Coffee and Crushes at the Cat Café
Furrever Friends Book 1
by Kris Bock
Genre: Sweet Romance
What do you do when you meet the guy of your dreams? Set him up with your sister, of course.
Kari doesn't have time for love when she's opening her new cat café. Renovating an old restaurant, hiring employees, fighting with the health inspector – oh, and welcoming 16 shelter cats – keeps her plenty busy. She's doing this for the cats, the community, and most of all her family. The café will give her sister, Marley, a job worthy of her baking skills.
Then a tattooed military vet wanders in claiming to be a master baker himself. The café doesn't need another baker, but maybe Marley needs a man. Surely she'll fall for a guy this sweet, this sexy, this tasty.
Colin has other ideas. It's Kari who makes him want to pour on the sugar and turn up the heat. But he's spent the last two years recovering from physical and psychological wounds. Is he really ready for a relationship? He's not even sure he should commit to Samson, the fluffy marshmallow of a cat who steals his heart.
The Furrever Friends Sweet Romance series features the workers and customers at a small-town cat café, and the adorable cats and kittens looking for their forever homes. Each book is a complete story with a happy ending for one couple (and maybe more than one rescued cat). These sweet romances will leave you with the warm, fuzzy feeling of cuddling a purring cat.
If you enjoy friends to lovers tropes, work romances, military heroes, and strong heroines completely failing at playing the matchmaker, check out Coffee and Crushes at the Cat Café. You'll also find rescue cats with plenty of personality and their own desire for love.
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Kari smiled. “So now you think making coffee sounds good? Or is it the cats that appeal to you?”
He returned her smile, and her knees went weak. He was not her type. She liked intellectual, career-focused men. She had never understood women who raved over a man in uniform. Not that he was in uniform now. She glanced down at his faded jeans and tried not to let her gaze linger on the snug black T-shirt as she looked up again. Now he looked like he should be jumping on a motorcycle without a helmet, not looking for work in a café that featured adoptable cats. Soldier or biker, he wasn’t her type – but she could see the appeal.
A clatter came from the kitchen, where her sister was organizing the supplies. On the other hand, this man might be Marley’s type. But was he a nice guy or a jerk?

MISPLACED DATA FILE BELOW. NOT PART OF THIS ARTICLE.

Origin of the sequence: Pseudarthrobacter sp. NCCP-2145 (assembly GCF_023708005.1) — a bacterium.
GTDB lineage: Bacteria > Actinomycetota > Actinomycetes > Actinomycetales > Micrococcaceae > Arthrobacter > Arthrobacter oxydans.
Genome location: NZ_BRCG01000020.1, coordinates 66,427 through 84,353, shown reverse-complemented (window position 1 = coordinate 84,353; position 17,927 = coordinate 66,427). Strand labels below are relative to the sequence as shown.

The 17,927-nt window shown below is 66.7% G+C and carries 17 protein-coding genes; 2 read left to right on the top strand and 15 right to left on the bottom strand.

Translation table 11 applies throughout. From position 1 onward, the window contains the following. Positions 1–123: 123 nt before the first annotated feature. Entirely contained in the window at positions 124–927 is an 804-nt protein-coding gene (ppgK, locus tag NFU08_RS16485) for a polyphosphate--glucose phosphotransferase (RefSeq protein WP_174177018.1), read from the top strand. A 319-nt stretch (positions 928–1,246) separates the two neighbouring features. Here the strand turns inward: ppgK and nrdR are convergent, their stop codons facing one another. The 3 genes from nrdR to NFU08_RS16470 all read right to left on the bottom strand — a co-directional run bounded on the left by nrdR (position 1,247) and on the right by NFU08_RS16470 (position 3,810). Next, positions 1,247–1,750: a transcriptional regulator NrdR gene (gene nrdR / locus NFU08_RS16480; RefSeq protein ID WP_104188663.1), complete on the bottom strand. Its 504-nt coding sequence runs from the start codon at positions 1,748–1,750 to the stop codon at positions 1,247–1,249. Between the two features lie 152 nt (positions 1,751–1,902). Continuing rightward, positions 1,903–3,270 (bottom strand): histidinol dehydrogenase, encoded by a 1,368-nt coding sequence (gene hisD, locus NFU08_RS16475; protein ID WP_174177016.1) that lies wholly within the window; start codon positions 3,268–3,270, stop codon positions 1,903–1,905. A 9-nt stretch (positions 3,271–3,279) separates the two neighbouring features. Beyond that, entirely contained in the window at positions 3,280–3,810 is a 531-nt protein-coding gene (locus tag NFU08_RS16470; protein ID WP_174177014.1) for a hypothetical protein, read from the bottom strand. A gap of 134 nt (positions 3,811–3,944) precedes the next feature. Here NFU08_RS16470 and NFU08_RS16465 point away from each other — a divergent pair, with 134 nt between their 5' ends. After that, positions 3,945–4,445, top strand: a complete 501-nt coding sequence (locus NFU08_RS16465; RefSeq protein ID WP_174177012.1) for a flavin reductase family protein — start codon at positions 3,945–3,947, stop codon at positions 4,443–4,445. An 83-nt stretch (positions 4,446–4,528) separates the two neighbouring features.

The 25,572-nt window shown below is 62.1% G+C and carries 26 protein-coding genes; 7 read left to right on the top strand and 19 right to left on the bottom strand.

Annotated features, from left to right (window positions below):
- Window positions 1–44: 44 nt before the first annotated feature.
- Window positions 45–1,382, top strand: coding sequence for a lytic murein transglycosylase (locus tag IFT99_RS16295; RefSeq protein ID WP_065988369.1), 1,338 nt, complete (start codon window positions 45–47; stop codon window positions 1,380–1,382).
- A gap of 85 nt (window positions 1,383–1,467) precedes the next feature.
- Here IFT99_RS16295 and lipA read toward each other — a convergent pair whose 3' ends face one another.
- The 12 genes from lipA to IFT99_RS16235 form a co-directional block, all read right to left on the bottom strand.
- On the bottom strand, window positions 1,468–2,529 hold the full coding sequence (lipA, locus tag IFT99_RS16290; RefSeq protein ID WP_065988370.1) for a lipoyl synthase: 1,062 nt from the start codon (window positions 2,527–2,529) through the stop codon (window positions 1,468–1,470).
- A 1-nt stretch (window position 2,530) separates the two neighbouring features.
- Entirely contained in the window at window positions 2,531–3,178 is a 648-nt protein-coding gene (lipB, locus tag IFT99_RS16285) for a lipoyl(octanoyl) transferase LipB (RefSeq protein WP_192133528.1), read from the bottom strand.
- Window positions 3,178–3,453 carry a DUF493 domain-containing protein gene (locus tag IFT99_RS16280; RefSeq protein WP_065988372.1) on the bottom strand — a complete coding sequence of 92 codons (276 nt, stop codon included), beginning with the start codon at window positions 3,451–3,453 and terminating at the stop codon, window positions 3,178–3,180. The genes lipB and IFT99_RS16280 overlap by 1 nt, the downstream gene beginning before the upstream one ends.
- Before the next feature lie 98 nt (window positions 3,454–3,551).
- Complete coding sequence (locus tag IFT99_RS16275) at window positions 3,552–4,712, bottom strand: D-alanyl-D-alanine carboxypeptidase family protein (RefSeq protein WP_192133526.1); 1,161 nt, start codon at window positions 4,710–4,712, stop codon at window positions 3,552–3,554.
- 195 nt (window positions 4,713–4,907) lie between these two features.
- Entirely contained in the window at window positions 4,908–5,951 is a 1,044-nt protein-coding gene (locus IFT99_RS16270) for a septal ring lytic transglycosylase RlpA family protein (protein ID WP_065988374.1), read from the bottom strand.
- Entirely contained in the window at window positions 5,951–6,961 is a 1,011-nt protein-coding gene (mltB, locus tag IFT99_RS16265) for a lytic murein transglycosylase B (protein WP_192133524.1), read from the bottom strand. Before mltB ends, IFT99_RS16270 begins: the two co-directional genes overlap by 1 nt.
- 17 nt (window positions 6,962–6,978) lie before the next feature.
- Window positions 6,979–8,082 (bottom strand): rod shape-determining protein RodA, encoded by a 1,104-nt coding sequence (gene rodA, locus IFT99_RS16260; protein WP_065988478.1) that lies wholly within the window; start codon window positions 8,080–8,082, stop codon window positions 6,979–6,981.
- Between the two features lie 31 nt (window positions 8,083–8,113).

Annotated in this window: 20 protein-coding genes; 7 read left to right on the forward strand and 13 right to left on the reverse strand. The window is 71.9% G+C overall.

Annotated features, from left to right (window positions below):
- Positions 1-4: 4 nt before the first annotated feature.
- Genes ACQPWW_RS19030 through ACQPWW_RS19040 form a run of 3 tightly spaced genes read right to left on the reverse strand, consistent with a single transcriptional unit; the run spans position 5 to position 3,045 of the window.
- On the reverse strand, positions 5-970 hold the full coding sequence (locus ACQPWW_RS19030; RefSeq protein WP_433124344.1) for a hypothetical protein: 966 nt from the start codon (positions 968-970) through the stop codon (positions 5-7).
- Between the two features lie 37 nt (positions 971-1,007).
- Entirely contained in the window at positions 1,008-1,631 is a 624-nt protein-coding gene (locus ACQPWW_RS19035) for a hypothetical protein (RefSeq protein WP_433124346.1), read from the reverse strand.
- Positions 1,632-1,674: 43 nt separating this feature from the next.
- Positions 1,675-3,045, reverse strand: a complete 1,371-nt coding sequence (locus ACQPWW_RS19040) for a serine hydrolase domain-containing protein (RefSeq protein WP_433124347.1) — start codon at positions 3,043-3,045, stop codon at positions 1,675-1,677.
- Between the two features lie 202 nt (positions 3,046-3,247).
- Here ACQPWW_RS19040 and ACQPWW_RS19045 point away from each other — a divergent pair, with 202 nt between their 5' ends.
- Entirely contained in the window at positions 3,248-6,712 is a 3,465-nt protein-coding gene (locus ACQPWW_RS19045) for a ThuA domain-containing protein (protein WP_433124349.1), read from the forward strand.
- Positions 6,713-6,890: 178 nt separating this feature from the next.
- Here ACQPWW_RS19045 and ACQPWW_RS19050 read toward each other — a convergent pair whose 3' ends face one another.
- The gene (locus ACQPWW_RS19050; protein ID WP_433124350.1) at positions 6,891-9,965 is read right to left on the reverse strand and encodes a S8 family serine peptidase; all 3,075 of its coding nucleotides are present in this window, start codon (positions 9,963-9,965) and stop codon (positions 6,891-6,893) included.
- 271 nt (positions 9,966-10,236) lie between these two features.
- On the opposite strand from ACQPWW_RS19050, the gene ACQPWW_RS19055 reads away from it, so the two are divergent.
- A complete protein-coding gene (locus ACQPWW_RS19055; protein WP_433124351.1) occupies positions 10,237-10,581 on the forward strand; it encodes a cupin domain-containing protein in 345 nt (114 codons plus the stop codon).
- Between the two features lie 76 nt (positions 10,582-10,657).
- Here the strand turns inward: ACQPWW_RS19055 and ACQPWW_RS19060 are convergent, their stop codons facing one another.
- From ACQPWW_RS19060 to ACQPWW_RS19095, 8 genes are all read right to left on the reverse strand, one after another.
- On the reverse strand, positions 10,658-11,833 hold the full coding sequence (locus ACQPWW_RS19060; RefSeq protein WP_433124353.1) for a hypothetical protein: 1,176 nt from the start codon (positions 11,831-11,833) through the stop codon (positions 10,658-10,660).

It took Kari a moment to realize he was responding to her question about coffee or cats.
“I tried a lot of things to deal with the PTSD,” he said. “Meditation, yoga, even knitting.” His eyes narrowed again, as if daring her to laugh.
She glanced at his hands, with the thumbs tucked into his front jeans pockets, and tried to imagine those hands working knitting needles. They’d be strong and rough against the soft yarn. She cleared her throat. “Does anything help?”
“I haven’t gotten the hang of meditation yet. Mostly I feel bored. Yoga has been good for rebuilding my strength and balance. Knitting …” He shrugged. “At first it helped because it was so challenging that I couldn’t think of anything else. Now I’m losing interest.”
“I didn’t get your name yet,” she said. “I’m Kari.”
A lovely name. One that would feel good to say, nice and round in the mouth. She needed to not think about mouths. “You were telling me about how you got interested in coffee and cats.”
He leaned back in his chair and studied the large, framed poster of kittens on the side wall. “Who wouldn’t like cats? As for coffee, I’m not a connoisseur, but I like a good cup, and I can learn all the fancy stuff.” His gaze returned to her. “I started cooking mainly to feed myself. I was getting flabby from too much fast food.”
He didn’t look flabby now.
A smile softened his mouth. “Turns out cooking is fun. Focusing on the colors, the smells, the tastes. That helps keep me in the moment better than meditation. So eventually I got into baking.”
Kari sat up a little straighter. “You bake?”
Colin leaned forward and said in a seductive voice, “You should try my salted caramel blondies.”
Kittens and Kisses at the Cat Café